|Sapsford, Kim - GEORGE MASON UNIV|
|Shriver-Lake, Lisa - NAVAL RES LAB|
|Fertig, Stephanie - NAVAL RES LAB|
|Moore, Martin - NAVAL RES LAB|
|Lassman, Michael - NAVAL RES LAB|
|Ligler, Frances - NAVAL RES LAB|
|Taitt, Chris - NAVAL RES LAB|
Submitted to: Biosensors and Bioelectronics
Publication Type: Peer Reviewed Journal
Publication Acceptance Date: October 31, 2005
Publication Date: February 21, 2006
Citation: Sapsford, K.E., Taitt, C.R., Fertig, S., Moore, M.H., Lassman, M.E., Maragos, C.M., Shriver-Lake, L.C. 2006. Indirect competitive immunoassay for detection of aflatoxin B1 in corn and nut products using the array biosensor. Biosensors and Bioelectronics. 21(12):2298-2305. Interpretive Summary: Aspergillus flavus is a fungus capable of producing toxic metabolites (aflatoxins). Certain of the aflatoxins are carcinogenic and their presence in commodities and foods is regulated by the Food and Drug Administration. Testing of commodities for aflatoxins is routinely done with enzyme linked immunosorbent assays (ELISAs) or expensive chromatographic methods. This report describes the development of an array biosensor by researchers at George Mason University and the Naval Research Laboratory, and its application to detection of aflatoxin B1 in corn and nut products. The potential advantage of the array device is that it may be used to detect multiple, unrelated, toxins simultaneously.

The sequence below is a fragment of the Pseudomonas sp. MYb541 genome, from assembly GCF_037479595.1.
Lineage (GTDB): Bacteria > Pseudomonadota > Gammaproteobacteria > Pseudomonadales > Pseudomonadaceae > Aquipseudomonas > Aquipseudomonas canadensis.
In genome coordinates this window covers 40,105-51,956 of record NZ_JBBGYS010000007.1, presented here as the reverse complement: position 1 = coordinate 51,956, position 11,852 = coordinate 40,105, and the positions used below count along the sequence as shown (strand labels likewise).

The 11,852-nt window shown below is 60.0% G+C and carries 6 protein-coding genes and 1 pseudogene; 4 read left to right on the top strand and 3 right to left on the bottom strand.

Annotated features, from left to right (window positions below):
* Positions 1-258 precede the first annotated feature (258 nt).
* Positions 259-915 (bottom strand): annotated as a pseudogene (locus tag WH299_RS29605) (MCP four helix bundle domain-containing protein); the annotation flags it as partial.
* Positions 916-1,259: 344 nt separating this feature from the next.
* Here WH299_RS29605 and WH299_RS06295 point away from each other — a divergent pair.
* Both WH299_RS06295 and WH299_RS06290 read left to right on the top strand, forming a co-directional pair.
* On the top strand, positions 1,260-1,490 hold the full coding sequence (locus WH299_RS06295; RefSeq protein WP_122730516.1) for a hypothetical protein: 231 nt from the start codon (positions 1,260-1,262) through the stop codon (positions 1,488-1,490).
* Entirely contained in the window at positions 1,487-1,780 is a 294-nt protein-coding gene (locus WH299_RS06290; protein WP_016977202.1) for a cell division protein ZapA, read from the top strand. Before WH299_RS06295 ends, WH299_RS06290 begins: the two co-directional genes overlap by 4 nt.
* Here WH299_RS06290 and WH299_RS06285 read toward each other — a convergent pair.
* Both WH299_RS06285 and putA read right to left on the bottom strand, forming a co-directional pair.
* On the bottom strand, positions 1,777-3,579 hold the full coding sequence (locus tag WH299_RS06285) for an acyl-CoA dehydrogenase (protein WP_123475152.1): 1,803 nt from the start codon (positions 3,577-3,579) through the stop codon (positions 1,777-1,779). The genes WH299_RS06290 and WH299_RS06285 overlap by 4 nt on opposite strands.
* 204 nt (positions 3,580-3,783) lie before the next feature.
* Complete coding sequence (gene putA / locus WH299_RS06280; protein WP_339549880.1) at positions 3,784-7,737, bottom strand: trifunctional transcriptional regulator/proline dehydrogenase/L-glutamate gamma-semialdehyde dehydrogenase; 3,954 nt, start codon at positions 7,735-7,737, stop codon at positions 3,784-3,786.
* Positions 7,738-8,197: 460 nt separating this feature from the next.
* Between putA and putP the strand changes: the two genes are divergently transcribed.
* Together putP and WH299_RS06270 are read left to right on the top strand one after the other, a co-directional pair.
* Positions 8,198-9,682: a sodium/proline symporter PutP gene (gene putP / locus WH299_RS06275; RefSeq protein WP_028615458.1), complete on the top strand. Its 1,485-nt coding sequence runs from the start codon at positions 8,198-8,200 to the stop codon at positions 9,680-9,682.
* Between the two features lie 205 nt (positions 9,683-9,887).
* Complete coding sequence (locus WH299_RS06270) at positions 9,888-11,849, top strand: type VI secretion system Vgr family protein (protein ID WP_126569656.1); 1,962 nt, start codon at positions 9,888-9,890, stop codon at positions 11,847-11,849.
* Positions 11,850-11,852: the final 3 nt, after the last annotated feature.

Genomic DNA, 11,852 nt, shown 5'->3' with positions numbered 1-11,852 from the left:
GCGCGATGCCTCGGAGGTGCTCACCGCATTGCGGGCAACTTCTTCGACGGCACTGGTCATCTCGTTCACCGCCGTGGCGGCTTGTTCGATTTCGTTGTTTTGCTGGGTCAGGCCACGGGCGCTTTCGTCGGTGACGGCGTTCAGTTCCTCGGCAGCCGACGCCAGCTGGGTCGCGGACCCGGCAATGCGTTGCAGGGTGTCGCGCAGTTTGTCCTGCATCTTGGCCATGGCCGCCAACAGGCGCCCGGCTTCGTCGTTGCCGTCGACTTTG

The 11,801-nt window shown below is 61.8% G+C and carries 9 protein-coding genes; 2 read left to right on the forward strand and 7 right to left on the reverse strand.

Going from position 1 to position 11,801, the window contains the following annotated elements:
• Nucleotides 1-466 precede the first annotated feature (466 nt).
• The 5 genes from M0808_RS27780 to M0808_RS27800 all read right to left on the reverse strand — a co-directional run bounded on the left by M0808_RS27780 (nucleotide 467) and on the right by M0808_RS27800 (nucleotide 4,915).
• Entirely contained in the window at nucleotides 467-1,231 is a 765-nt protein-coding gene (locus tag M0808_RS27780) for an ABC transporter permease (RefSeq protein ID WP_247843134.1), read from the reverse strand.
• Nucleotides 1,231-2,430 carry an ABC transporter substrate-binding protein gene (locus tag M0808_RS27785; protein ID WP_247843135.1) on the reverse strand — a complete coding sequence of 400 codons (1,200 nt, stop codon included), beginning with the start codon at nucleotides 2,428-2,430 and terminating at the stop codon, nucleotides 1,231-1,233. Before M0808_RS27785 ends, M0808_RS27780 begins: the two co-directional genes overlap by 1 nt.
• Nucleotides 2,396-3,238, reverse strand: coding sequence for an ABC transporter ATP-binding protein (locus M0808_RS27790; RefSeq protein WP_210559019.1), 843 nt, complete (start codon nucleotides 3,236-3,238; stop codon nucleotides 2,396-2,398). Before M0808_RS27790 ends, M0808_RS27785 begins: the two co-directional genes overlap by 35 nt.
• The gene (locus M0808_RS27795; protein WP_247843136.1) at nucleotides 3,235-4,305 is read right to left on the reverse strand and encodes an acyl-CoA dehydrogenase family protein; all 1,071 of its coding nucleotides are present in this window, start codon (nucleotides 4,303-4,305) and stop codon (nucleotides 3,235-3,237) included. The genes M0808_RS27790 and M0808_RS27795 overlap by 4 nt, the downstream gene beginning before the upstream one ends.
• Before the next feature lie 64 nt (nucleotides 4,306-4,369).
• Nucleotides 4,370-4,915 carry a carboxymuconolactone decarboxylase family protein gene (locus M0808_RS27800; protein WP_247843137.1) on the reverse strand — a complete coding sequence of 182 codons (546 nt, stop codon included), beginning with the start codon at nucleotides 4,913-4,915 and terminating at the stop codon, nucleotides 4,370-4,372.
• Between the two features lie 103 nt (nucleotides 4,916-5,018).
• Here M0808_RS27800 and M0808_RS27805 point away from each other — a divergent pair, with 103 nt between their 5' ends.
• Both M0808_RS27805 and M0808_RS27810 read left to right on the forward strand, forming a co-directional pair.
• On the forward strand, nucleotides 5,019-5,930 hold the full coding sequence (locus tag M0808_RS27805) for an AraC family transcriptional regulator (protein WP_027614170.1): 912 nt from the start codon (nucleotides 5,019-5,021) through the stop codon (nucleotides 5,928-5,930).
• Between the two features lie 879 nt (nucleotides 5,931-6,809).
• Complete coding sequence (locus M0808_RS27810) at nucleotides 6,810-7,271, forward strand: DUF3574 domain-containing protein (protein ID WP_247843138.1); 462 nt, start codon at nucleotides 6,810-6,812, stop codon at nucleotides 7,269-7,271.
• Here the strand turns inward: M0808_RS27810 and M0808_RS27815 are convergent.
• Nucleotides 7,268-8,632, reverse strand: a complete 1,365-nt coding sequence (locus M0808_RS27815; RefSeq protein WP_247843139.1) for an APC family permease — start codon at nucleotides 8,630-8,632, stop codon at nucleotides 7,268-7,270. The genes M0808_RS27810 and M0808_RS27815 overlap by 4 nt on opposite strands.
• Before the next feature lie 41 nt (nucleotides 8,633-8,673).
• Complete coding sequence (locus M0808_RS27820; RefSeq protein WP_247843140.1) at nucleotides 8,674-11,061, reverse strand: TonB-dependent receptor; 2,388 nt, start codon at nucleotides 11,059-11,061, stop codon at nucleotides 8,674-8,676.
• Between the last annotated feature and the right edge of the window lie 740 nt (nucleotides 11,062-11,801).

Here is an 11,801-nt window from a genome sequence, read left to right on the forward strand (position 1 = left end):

Technical Abstract: Because of the potential health risks of aflatoxin B1 (AFB1), it is essential to monitor the level of this mycotoxin in a variety of foods. A competitive immunoassay has been developed using the Naval Research Laboratory (NRL) Array Biosensor, offering rapid, sensitive detection and quantification of AFB1 in buffer, corn and nut products. AFB1 spiked foods were extracted with methanol and Cy5-anti-AFB1 added to the resulting sample. The extracted sample/antibody mix was passed over a waveguide surface patterned with immobilized AFB1. The resulting fluorescence signal decreased as the concentration of AFB1 in the sample increased. The limit of detection for AFB1 in buffer, 0.3 ng/ml, was found to increase to between 1.5-5.1 ng/g and 0.6-1.4 ng/g when measured in various corn and nut products respectively.